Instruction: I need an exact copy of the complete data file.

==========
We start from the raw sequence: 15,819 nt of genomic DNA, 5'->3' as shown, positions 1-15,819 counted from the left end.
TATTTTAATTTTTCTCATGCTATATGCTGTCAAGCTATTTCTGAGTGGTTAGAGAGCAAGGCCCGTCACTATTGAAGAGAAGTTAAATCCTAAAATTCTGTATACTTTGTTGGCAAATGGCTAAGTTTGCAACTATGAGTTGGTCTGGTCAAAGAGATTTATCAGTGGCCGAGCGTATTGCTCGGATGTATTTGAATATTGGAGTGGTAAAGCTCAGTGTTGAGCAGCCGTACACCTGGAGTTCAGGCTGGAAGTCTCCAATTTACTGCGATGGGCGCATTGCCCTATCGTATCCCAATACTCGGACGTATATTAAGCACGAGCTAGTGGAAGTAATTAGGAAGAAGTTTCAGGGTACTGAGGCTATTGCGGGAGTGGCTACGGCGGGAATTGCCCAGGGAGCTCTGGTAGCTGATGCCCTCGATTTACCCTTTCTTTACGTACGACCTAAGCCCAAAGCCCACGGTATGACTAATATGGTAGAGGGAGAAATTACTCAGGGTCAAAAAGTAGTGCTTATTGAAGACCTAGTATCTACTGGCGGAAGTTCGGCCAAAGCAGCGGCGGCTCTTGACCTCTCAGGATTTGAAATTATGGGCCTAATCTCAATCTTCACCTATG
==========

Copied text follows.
We start from the raw sequence: 15,819 nt of genomic DNA, 5'->3' as shown, positions 1-15,819 counted from the left end.
TATTTTAATTTTTCTCATGCTATATGCTGTCAAGCTATTTCTGAGTGGTTAGAGAGCAAGGCCCGTCACTATTGAAGAGAAGTTAAATCCTAAAATTCTGTATACTTTGTTGGCAAATGGCTAAGTTTGCAACTATGAGTTGGTCTGGTCAAAGAGATTTATCAGTGGCCGAGCGTATTGCTCGGATGTATTTGAATATTGGAGTGGTAAAGCTCAGTGTTGAGCAGCCGTACACCTGGAGTTCAGGCTGGAAGTCTCCAATTTACTGCGATGGGCGCATTGCCCTATCGTATCCCAATACTCGGACGTATATTAAGCACGAGCTAGTGGAAGTAATTAGGAAGAAGTTTCAGGGTACTGAGGCTATTGCGGGAGTGGCTACGGCGGGAATTGCCCAGGGAGCTCTGGTAGCTGATGCCCTCGATTTACCCTTTCTTTACGTACGACCTAAGCCCAAAGCCCACGGTATGACTAATATGGTAGAGGGAGAAATTACTCAGGGTCAAAAAGTAGTGCTTATTGAAGACCTAGTATCTACTGGCGGAAGTTCGGCCAAAGCAGCGGCGGCTCTTGACCTCTCAGGATTTGAAATTATGGGCCTAATCTCAATCTTCACCTATG